The Accident Compensation Corporation says improvements to its information-handling processes will take time and it can not rule out the possibility of further privacy breaches.
This comes after it mistakenly sent a Waikato man details of another's criminal history - the latest in an embarrassing series of privacy gaffes by the corporation and other government departments.
ACC said it "regretfully acknowledges" the breach occurred, involving individuals of the same surname.
"The breach related to one page of information found in 3000 pages of requested material," it said.
The corporation has commissioned a three-year work programme to implement all the recommendations identified in the Independent Review of ACC Privacy and Security of Information report, released in August.
"While good progress is being made in mitigating risks, some errors may continue."
Bruce Liddington, of Te Awamutu, had requested ACC send through his personal files and details of a previous claim for his own records. The 39-year-old suffers from an old back injury having been in a motorcycle accident on a farm in 1989. He had another accident this year when he fell on his back and required surgery.
Mr Liddington was given 24 folders, containing details about his claims and injuries, and an extra piece of paper about another man with the same last name.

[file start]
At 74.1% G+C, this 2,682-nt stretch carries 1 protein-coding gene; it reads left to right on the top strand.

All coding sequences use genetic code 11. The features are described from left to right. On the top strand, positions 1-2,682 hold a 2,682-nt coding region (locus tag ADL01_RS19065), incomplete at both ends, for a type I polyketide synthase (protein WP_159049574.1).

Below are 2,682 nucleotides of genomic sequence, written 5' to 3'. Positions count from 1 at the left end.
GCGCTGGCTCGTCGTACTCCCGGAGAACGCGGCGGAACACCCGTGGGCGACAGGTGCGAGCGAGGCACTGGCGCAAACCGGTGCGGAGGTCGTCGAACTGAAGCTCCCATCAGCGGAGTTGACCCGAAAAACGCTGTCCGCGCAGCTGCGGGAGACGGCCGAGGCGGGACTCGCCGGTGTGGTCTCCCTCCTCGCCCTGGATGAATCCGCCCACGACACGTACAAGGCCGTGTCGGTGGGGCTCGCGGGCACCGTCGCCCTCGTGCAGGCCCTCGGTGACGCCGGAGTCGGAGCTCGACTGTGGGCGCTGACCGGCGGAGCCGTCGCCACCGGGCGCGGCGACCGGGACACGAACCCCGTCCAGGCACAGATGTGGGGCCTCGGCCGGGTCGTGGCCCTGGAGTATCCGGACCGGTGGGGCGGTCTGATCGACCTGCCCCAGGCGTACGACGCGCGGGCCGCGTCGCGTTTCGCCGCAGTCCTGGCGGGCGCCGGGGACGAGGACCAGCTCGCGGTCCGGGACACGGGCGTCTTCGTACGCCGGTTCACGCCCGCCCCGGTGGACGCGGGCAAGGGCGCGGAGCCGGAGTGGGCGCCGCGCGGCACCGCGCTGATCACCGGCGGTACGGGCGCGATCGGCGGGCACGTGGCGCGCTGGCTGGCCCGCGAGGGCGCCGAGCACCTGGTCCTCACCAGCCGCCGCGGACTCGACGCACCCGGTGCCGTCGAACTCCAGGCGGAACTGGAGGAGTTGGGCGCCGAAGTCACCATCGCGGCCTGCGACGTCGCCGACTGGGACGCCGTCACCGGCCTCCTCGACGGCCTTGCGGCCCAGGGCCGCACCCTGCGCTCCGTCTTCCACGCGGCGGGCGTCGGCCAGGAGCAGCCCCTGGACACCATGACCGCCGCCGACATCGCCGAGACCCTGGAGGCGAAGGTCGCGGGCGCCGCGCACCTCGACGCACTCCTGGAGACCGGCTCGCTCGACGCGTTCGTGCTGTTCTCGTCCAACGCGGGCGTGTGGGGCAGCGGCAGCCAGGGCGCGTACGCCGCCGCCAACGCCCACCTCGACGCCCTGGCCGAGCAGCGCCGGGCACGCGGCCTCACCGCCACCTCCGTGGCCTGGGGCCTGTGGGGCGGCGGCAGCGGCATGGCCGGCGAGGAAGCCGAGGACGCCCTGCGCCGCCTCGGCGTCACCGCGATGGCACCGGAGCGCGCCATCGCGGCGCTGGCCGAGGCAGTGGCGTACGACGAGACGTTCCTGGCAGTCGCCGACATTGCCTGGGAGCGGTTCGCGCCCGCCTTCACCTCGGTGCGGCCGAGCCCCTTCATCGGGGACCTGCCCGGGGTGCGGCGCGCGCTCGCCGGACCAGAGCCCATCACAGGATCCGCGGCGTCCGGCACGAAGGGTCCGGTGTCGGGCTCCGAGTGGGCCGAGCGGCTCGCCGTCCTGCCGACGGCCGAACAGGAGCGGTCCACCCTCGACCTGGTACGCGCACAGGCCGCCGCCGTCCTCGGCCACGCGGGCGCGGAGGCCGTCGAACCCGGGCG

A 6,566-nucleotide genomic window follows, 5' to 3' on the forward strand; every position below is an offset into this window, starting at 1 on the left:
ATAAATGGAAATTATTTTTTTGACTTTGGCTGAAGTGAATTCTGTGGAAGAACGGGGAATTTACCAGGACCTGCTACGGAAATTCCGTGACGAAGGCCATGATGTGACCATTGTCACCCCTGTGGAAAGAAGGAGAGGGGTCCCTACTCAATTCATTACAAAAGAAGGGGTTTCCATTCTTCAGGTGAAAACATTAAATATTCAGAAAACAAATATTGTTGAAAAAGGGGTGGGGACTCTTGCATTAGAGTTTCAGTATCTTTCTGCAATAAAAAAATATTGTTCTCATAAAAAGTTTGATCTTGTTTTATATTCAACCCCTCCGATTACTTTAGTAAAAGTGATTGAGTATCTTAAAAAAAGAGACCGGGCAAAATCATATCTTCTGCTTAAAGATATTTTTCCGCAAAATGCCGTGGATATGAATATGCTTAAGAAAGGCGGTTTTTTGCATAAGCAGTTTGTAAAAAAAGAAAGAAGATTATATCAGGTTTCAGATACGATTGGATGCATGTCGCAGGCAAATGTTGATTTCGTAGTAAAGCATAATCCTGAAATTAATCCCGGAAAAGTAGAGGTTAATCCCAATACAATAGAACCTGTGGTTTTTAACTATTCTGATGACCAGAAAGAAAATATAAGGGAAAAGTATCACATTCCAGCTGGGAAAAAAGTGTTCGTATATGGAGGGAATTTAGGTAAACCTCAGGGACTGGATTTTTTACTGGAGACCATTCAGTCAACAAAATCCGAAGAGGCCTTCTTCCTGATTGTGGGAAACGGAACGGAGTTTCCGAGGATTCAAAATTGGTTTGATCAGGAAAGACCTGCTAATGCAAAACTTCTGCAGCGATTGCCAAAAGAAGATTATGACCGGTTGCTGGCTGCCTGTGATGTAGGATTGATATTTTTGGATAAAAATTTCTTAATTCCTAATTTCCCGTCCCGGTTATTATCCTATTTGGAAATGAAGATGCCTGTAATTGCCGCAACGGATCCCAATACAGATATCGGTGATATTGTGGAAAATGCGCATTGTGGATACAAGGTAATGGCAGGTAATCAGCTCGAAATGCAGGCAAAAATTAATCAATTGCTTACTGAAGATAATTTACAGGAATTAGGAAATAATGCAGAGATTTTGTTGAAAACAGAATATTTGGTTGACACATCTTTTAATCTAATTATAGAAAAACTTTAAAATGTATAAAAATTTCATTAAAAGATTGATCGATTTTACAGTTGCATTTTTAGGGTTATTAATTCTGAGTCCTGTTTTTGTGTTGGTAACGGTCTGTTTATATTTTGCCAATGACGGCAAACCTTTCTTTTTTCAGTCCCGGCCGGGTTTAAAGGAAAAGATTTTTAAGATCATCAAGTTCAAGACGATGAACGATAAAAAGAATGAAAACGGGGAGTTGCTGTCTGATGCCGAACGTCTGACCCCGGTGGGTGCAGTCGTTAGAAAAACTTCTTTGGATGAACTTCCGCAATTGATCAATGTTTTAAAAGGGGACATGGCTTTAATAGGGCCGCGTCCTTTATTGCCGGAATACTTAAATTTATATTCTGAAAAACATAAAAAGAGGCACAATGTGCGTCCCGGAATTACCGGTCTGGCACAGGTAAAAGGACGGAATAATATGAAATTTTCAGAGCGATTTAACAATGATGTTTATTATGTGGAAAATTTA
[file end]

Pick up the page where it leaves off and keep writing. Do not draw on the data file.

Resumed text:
The document, seen by the Herald, includes the man's full name and date of birth, as well as four dates showing when and for how long he was sentenced to prison over a 10-year period. It also includes another sentence of home detention and remand dates.
Mr Liddington contacted ACC and was told someone would collect it.
"For weeks they told me they couldn't send me my files because they could get lost and therefore end up in the wrong hands - and then they go and send me the criminal history of some random bloke I don't know.
"I told them 'Don't you think this is a breach of privacy?' and they didn't give me an answer."
Privacy breaches this year
* ACC sends private information of 6500 claimants to former National Party insider Bronwyn Pullar.
*Ministry of Social Development kiosks at Winz centres are shut after sensitive information is accessed by a blogger.
*Winz staff member writes private information of clients on a scrap of paper and mistakenly passes it to a member of the public.
*Auckland DHB mistakenly sends Herald journalist private medical files.
*ACC sends Bruce Liddington details of another man's criminal history.